MEMORANDUM CALLING FOR THE REPEAL OF THE PRINTING PRESSES AND PUBLICATIONS ACT 1984
May 3 1999
YB Datuk Seri Abdullah Ahmad Badawi
Home Ministry of Malaysia
Jalan Dato Onn
50546 Kuala Lumpur.
Today is World Press Freedom Day. It is an important day, for it serves to remind us that journalists are ethically and morally bound to report the news accurately and fairly, without fear or favour.
Recent political events in Malaysia have further reinforced the importance of the local media’s role as a credible source of information.
Of late however, this credibility has been questioned, not just by the opposition parties and long time critics of the establishment, but by ordinary members of the public. Questions have been raised as to the mainstream media’s ability to report the news fairly, given the fact that newspapers are required under the Printing Presses and Publications Act, to apply to the government for their license to be renewed annually in order to continue to operate.
Troubling still are accusations that local journalists are merely a part of the government’s propaganda machine and not professionals performing their duties to the best of their ability. Such accusations cast a slur on a noble profession meant to serve public interest.
We further note that this perception, rightly or wrongly, has resulted in more and more people turning to alternative sources of information, namely, the Internet, foreign news reports as well as opposition party publications such as Harakah.
This can be seen as a positive development that reflects the democratisation of information.
However, it is vital the mainstream media not lose its credibility and influence among its readers. As we have seen over the past few months, when people find it difficult to believe the news reported in the mainstream press, even when the report is accurate, it renders the media quite ineffective in playing its role.
This being World Press Freedom Day, we feel it is particularly apt that we ask for the repeal of the Printing Presses and Publications Act 1984.
It would be the first step towards the local media taking on a more independent role and regaining public trust.
Journalists presently working under the Acts’ spectre, have found reporting the news without fear or favour increasingly difficult. Self-censorship, because of tight government control, has found its way into the news room, an unfortunate circumstance given that a journalists’ guiding principle should always be to report the news as he or she sees it, and with as much balance and accuracy as is humanly possible.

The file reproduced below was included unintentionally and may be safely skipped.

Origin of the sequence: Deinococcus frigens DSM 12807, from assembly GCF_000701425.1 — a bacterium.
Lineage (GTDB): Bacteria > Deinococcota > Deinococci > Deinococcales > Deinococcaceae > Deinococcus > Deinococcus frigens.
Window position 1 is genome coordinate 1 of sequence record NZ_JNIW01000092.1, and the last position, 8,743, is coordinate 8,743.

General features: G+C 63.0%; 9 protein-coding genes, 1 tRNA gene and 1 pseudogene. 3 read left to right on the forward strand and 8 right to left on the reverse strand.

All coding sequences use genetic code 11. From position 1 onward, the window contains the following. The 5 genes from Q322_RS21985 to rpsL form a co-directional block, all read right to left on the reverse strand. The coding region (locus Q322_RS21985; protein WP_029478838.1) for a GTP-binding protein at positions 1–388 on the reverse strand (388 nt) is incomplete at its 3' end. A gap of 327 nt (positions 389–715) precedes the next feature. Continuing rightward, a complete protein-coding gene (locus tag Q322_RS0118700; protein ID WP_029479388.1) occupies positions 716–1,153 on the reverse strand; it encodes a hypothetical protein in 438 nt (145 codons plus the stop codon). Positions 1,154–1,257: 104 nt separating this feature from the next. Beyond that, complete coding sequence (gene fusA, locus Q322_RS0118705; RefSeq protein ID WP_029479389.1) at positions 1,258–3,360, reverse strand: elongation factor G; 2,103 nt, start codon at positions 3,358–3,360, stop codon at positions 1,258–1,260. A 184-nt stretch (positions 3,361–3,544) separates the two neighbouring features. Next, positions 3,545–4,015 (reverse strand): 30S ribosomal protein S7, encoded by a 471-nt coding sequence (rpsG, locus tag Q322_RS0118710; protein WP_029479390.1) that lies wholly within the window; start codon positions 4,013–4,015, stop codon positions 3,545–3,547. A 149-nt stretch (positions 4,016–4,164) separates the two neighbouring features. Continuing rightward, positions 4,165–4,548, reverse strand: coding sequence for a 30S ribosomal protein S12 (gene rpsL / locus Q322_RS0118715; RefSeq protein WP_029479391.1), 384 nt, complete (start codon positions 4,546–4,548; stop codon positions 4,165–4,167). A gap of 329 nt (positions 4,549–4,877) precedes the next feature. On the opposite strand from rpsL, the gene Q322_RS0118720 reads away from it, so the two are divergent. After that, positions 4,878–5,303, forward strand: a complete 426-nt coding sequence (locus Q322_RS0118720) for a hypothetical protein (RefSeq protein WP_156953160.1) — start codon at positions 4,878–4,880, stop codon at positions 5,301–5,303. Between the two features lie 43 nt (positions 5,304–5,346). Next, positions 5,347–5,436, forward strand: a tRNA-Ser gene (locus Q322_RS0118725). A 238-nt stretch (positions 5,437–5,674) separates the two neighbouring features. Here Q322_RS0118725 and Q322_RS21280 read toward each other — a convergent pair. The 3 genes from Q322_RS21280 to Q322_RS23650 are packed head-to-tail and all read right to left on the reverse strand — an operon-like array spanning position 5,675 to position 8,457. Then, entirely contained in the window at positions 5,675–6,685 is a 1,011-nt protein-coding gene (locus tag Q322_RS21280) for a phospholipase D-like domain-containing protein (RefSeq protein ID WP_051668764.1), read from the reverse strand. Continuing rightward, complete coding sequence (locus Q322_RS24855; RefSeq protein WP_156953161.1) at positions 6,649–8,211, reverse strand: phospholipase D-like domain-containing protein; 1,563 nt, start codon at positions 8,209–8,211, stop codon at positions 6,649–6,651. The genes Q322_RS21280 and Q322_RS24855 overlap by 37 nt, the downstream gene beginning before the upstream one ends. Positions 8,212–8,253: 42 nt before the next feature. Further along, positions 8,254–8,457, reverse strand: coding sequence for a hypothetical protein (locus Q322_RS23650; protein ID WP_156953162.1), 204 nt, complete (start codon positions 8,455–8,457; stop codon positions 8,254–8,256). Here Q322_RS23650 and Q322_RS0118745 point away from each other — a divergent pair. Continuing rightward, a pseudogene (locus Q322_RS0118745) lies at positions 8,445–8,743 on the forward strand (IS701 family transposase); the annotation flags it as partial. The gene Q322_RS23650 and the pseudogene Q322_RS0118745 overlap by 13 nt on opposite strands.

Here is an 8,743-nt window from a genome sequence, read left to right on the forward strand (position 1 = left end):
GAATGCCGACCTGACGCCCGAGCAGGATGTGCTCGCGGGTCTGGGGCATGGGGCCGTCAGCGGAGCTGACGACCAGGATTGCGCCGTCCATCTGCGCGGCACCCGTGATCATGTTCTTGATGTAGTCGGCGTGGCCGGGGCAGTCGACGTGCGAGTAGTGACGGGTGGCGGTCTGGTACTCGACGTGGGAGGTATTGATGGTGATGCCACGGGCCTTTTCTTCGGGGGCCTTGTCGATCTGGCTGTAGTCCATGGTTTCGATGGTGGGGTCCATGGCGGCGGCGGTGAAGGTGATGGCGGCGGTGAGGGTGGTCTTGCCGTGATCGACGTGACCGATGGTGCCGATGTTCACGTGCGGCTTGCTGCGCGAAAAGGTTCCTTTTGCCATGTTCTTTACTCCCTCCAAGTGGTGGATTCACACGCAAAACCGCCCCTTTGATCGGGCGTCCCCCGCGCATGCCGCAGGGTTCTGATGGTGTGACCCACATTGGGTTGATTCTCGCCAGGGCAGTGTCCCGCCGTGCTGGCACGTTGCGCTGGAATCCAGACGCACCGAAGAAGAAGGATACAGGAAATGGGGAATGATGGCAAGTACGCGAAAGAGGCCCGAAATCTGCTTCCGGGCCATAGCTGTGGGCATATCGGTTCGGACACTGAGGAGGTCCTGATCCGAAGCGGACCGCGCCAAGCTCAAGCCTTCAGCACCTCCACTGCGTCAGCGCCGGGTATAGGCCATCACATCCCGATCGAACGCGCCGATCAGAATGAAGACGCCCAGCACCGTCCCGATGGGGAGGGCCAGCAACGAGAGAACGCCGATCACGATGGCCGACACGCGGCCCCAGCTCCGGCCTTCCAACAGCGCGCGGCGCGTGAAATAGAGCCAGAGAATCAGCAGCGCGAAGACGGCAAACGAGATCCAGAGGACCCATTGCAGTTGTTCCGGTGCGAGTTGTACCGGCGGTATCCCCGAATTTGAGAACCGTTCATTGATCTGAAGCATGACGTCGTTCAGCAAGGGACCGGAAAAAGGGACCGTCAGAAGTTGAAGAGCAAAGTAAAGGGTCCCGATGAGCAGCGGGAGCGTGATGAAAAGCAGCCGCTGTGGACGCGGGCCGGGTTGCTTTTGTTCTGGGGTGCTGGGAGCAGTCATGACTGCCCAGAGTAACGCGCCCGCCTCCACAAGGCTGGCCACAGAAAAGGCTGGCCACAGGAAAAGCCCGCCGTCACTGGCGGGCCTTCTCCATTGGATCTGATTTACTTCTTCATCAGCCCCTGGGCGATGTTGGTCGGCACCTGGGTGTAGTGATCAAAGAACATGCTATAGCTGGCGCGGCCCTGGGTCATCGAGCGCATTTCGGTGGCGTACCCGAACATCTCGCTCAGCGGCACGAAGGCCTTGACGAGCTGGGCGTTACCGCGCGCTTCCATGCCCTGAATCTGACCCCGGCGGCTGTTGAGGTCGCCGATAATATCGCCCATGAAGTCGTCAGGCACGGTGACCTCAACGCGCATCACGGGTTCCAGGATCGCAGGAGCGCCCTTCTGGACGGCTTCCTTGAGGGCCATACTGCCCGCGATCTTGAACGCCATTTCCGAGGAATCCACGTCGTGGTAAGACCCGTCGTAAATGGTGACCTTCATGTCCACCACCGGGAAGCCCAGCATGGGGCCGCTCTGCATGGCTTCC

We understand that in the past, there was a belief that certain controls needed to be imposed on the media to ensure that irresponsible and scurrilous journalism would not create chaos and social unrest in Malaysia.
However, we strongly believe there are compelling arguments to be made in favour of abolishing the Act. They are as follows:
- Existing libel laws more than adequately safeguard against irresponsible journalism as well as provide legal recourse for parties who feel they’ve been wronged.
- The local media have over the years shown themselves to be mindful of the fact that we live in a multi-ethnic society.
- So long as the Act exists, with all its attendant controls on the media - the power to shut down a newspaper, withdraw a publisher’s license indefinitely and ‘arrest without warrant any person found committing any offence under this act’ - the local press will continue to be viewed with a certain amount of distrust by ordinary Malaysians.
- The arbitrary and absolute powers of the Home Ministry over the local press, only serves to reinforce the impression that Malaysia is undemocratic, with an opaque and authoritarian system of administration.
As Malaysians we hold dear the rights and privileges enshrined in our Federal Constitution. Among them are free speech and freedom of expression, rights which are not reflected in the Printing Presses and Publications Act.
We realise there is a need for a check and balance system, and so propose that instead of the Act, the press be regulated by an independent body; a council comprising professionals within the industry, other distinguished members of society such as lawyers, former judges and academics.
As Malaysia enters a new millenium and we become a developed nation, the local media has to develop and grow as well. Local journalists have an important role to play in creating an informed and knowledge-based Malaysian society. But to do that we need a greater level of independence.
The country is in the midst of great change. Ordinary Malaysians are making it known they want greater freedom to voice dissenting views.
The Government has understood the necessity of the Internet remaining uncensored and has avoided over- regulating cyberspace, realising such curtailments would only hinder the country’s objective of becoming a regional centre of information.
It is hoped the government will take the same view with regard to the mainstream media, and look into the abolition of the Printing Presses and Publications Act.
It is our sincere belief that such a move can only be for the greater good of Malaysia.